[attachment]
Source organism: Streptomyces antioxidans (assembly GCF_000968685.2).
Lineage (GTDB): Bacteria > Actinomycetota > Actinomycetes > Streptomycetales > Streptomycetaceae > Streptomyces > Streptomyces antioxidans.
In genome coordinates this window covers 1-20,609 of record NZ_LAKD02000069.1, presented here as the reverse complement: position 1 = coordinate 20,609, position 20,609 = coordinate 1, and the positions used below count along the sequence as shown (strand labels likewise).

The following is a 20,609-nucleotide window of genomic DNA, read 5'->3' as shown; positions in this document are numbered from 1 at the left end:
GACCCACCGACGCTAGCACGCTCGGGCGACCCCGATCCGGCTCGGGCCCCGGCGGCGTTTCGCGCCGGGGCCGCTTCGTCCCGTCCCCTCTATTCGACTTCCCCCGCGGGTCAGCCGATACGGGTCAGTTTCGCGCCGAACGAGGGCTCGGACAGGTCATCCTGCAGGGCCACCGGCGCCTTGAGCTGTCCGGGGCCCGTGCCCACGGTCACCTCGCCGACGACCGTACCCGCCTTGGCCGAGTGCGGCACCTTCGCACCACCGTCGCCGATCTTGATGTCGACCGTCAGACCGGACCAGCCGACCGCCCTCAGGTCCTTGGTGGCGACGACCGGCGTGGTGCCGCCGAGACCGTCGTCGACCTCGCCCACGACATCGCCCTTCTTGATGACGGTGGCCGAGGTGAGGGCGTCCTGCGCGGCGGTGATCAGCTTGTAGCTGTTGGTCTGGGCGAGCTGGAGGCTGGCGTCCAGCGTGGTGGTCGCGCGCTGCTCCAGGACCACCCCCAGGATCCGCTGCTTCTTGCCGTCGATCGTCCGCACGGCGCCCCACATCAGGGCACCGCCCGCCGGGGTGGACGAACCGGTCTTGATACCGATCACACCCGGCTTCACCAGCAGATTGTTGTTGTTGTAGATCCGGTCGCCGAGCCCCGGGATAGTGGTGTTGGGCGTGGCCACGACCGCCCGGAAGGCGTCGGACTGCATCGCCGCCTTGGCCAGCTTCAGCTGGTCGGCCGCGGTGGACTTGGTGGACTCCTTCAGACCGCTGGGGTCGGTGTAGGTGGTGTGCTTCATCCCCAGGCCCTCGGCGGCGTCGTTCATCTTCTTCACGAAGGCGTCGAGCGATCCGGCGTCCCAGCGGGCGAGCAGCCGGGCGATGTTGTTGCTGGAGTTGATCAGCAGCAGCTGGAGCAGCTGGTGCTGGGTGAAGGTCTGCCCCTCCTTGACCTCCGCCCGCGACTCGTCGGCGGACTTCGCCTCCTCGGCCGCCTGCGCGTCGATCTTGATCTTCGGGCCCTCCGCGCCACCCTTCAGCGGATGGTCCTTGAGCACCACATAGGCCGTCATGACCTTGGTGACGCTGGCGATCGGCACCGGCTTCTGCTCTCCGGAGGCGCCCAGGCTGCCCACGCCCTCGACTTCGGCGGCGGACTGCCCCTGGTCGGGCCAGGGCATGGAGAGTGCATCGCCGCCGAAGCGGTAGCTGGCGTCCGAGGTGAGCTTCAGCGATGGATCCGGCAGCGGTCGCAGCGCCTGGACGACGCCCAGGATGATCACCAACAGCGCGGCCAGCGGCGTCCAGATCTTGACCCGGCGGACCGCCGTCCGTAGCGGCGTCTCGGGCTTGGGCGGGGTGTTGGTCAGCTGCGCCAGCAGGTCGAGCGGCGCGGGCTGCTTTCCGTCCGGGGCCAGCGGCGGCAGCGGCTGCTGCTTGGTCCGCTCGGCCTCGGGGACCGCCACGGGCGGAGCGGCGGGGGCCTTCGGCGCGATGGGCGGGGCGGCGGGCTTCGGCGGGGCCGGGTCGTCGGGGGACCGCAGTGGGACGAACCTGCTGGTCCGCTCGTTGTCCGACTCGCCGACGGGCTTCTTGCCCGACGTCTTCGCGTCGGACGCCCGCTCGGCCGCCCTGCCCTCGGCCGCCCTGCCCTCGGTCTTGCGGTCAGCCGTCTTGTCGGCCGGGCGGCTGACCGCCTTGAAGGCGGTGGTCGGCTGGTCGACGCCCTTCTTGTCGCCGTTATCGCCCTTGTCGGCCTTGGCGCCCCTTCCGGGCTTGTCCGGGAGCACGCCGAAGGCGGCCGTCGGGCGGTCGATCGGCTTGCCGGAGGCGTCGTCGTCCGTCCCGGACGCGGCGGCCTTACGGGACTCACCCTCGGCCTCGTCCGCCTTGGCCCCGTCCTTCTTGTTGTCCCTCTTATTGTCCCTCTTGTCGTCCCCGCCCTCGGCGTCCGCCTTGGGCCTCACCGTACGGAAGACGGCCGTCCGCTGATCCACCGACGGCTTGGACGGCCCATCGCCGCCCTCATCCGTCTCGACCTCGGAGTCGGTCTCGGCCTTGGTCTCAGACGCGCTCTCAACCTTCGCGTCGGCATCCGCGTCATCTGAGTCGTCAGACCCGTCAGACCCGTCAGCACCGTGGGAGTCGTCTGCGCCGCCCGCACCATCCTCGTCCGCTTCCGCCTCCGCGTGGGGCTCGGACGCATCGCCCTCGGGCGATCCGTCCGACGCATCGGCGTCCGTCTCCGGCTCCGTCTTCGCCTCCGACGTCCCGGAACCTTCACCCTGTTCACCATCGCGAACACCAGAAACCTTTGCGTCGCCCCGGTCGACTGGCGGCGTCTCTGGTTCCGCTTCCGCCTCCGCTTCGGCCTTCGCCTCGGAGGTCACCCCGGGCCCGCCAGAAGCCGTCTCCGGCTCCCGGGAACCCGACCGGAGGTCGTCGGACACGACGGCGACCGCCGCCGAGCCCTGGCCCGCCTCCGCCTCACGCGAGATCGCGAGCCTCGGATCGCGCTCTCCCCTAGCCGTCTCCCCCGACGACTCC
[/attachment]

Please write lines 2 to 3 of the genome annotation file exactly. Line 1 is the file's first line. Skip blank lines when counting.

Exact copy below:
Lineage (GTDB): Bacteria > Actinomycetota > Actinomycetes > Streptomycetales > Streptomycetaceae > Streptomyces > Streptomyces antioxidans.
In genome coordinates this window covers 1-20,609 of record NZ_LAKD02000069.1, presented here as the reverse complement: position 1 = coordinate 20,609, position 20,609 = coordinate 1, and the positions used below count along the sequence as shown (strand labels likewise).